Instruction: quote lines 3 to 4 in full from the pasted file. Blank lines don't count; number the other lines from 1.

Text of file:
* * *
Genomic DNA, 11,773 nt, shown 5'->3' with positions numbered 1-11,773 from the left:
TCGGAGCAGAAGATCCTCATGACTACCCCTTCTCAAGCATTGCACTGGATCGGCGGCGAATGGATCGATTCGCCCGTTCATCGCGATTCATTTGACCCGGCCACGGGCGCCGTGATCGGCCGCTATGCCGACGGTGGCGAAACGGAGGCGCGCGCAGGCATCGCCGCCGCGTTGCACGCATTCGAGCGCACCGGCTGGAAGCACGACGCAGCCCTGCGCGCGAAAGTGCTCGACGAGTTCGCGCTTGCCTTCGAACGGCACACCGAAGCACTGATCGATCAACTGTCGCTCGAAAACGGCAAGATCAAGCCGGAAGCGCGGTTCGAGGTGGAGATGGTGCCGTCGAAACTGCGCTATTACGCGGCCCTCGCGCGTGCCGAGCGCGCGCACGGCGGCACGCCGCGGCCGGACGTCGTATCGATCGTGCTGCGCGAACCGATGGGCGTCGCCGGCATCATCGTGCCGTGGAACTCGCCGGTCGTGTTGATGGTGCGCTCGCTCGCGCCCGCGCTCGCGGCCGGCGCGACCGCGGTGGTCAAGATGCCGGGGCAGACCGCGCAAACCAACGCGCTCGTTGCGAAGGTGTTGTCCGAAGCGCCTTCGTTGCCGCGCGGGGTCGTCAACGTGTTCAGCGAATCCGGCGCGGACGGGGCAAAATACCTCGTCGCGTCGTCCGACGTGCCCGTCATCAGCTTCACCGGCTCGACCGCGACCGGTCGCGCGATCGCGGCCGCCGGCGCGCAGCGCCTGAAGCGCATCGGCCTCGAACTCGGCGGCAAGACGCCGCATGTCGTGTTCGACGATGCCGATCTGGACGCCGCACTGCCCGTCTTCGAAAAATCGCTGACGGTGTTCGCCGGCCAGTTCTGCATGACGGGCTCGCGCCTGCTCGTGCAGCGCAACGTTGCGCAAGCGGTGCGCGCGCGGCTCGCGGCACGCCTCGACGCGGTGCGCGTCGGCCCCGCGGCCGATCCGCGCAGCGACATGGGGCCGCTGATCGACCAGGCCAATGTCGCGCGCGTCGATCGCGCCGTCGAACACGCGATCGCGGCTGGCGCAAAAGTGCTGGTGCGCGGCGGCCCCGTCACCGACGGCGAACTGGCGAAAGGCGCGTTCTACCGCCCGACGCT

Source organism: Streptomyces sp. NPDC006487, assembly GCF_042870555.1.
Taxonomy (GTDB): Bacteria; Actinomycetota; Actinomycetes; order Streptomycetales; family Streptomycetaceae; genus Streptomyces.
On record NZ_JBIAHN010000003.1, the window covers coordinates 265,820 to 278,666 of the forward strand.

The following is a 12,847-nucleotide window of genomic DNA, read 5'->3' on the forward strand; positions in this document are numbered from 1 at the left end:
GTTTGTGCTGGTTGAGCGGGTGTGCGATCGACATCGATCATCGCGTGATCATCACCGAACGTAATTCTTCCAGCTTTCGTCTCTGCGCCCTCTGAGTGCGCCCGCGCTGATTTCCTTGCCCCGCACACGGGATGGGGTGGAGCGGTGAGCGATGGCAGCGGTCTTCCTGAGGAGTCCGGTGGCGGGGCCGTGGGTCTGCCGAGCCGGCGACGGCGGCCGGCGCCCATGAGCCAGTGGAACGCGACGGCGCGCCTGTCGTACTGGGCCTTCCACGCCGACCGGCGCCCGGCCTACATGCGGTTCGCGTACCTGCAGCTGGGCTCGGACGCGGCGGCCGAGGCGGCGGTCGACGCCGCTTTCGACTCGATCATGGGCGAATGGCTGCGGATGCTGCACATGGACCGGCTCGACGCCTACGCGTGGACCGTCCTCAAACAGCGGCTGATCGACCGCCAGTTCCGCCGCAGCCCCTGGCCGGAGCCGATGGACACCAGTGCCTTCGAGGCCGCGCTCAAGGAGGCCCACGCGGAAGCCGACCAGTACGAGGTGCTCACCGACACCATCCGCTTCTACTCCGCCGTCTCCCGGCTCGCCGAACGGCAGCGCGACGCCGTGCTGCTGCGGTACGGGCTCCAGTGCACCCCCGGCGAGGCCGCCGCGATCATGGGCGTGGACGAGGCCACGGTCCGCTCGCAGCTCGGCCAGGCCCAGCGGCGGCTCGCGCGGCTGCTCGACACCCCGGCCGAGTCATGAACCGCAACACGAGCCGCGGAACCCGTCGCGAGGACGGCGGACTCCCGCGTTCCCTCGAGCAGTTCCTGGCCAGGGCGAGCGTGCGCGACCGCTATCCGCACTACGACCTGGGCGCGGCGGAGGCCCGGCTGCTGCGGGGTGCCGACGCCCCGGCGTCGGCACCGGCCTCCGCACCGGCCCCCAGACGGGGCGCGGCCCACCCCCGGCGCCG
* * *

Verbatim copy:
Source organism: Streptomyces sp. NPDC006487, assembly GCF_042870555.1.
Taxonomy (GTDB): Bacteria; Actinomycetota; Actinomycetes; order Streptomycetales; family Streptomycetaceae; genus Streptomyces.